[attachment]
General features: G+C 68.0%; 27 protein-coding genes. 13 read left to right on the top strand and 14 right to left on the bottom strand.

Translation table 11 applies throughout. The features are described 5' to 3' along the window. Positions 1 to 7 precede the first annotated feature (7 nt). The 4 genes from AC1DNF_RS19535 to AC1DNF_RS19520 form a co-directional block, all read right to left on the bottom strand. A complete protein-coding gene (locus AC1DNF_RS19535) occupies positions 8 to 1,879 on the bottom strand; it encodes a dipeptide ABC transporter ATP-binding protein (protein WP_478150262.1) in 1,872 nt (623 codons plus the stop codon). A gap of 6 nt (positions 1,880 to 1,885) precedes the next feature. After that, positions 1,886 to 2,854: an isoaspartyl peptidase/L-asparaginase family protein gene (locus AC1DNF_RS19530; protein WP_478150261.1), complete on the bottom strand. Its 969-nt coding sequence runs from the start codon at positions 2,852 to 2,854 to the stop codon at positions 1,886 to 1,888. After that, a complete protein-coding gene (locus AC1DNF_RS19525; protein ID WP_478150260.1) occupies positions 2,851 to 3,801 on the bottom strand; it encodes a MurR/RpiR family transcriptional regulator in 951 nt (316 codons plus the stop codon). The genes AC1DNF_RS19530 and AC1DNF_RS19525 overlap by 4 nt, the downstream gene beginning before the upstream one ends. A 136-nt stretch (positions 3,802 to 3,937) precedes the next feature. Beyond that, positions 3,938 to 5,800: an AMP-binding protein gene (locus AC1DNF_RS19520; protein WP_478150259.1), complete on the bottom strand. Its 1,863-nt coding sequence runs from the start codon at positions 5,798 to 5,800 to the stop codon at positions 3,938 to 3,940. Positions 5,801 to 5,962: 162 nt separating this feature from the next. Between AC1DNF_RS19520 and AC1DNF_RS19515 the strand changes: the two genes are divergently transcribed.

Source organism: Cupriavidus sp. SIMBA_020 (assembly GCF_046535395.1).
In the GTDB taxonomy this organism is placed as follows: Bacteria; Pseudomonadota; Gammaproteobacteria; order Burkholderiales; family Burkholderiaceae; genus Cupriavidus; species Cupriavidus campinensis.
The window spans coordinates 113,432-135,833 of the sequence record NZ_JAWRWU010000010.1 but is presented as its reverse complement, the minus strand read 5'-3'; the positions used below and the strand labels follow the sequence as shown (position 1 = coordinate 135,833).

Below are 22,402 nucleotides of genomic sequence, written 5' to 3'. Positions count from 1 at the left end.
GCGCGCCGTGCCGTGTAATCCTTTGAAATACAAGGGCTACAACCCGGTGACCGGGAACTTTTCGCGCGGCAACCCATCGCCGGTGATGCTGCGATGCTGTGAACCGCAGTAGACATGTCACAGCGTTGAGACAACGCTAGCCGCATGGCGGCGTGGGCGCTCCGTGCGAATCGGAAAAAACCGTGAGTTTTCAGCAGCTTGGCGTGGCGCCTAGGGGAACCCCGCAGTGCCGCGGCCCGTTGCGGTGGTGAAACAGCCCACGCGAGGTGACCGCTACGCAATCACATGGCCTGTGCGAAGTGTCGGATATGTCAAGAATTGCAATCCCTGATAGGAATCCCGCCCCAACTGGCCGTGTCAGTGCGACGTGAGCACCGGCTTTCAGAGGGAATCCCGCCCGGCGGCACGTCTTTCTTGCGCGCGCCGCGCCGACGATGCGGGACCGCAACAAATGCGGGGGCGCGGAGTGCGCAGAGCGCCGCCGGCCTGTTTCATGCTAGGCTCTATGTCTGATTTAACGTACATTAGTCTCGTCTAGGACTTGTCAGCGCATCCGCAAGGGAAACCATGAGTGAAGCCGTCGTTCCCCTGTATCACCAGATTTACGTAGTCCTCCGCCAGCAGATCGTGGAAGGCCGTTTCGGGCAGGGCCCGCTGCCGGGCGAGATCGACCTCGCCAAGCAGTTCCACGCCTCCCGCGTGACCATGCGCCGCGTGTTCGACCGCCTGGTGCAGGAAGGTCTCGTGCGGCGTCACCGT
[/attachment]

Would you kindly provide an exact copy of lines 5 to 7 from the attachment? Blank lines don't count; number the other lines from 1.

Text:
The window spans coordinates 113,432-135,833 of the sequence record NZ_JAWRWU010000010.1 but is presented as its reverse complement, the minus strand read 5'-3'; the positions used below and the strand labels follow the sequence as shown (position 1 = coordinate 135,833).

Below are 22,402 nucleotides of genomic sequence, written 5' to 3'. Positions count from 1 at the left end.
GCGCGCCGTGCCGTGTAATCCTTTGAAATACAAGGGCTACAACCCGGTGACCGGGAACTTTTCGCGCGGCAACCCATCGCCGGTGATGCTGCGATGCTGTGAACCGCAGTAGACATGTCACAGCGTTGAGACAACGCTAGCCGCATGGCGGCGTGGGCGCTCCGTGCGAATCGGAAAAAACCGTGAGTTTTCAGCAGCTTGGCGTGGCGCCTAGGGGAACCCCGCAGTGCCGCGGCCCGTTGCGGTGGTGAAACAGCCCACGCGAGGTGACCGCTACGCAATCACATGGCCTGTGCGAAGTGTCGGATATGTCAAGAATTGCAATCCCTGATAGGAATCCCGCCCCAACTGGCCGTGTCAGTGCGACGTGAGCACCGGCTTTCAGAGGGAATCCCGCCCGGCGGCACGTCTTTCTTGCGCGCGCCGCGCCGACGATGCGGGACCGCAACAAATGCGGGGGCGCGGAGTGCGCAGAGCGCCGCCGGCCTGTTTCATGCTAGGCTCTATGTCTGATTTAACGTACATTAGTCTCGTCTAGGACTTGTCAGCGCATCCGCAAGGGAAACCATGAGTGAAGCCGTCGTTCCCCTGTATCACCAGATTTACGTAGTCCTCCGCCAGCAGATCGTGGAAGGCCGTTTCGGGCAGGGCCCGCTGCCGGGCGAGATCGACCTCGCCAAGCAGTTCCACGCCTCCCGCGTGACCATGCGCCGCGTGTTCGACCGCCTGGTGCAGGAAGGTCTCGTGCGGCGTCACCGT